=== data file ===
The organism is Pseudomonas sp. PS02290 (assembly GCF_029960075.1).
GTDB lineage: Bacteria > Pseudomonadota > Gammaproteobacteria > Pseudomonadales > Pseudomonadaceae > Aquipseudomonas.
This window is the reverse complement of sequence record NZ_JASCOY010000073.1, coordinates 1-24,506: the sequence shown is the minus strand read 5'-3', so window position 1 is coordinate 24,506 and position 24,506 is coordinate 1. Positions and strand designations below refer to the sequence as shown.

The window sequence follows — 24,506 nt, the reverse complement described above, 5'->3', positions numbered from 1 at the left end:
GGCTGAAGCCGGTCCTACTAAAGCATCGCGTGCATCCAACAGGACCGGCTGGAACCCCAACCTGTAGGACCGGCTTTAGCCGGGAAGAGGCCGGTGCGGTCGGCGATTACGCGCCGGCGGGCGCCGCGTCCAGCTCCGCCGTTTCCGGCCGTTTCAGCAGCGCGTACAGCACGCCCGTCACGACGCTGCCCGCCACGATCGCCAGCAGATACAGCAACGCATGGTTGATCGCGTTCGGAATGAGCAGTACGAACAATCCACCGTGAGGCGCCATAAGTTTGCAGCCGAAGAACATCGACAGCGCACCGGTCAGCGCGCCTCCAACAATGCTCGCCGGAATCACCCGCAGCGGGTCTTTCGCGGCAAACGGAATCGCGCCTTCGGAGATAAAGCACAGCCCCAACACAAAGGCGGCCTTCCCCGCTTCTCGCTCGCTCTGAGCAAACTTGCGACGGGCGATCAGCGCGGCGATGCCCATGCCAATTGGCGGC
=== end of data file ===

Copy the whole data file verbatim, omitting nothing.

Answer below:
The organism is Pseudomonas sp. PS02290 (assembly GCF_029960075.1).
GTDB lineage: Bacteria > Pseudomonadota > Gammaproteobacteria > Pseudomonadales > Pseudomonadaceae > Aquipseudomonas.
This window is the reverse complement of sequence record NZ_JASCOY010000073.1, coordinates 1-24,506: the sequence shown is the minus strand read 5'-3', so window position 1 is coordinate 24,506 and position 24,506 is coordinate 1. Positions and strand designations below refer to the sequence as shown.

The window sequence follows — 24,506 nt, the reverse complement described above, 5'->3', positions numbered from 1 at the left end:
GGCTGAAGCCGGTCCTACTAAAGCATCGCGTGCATCCAACAGGACCGGCTGGAACCCCAACCTGTAGGACCGGCTTTAGCCGGGAAGAGGCCGGTGCGGTCGGCGATTACGCGCCGGCGGGCGCCGCGTCCAGCTCCGCCGTTTCCGGCCGTTTCAGCAGCGCGTACAGCACGCCCGTCACGACGCTGCCCGCCACGATCGCCAGCAGATACAGCAACGCATGGTTGATCGCGTTCGGAATGAGCAGTACGAACAATCCACCGTGAGGCGCCATAAGTTTGCAGCCGAAGAACATCGACAGCGCACCGGTCAGCGCGCCTCCAACAATGCTCGCCGGAATCACCCGCAGCGGGTCTTTCGCGGCAAACGGAATCGCGCCTTCGGAGATAAAGCACAGCCCCAACACAAAGGCGGCCTTCCCCGCTTCTCGCTCGCTCTGAGCAAACTTGCGACGGGCGATCAGCGCGGCGATGCCCATGCCAATTGGCGGC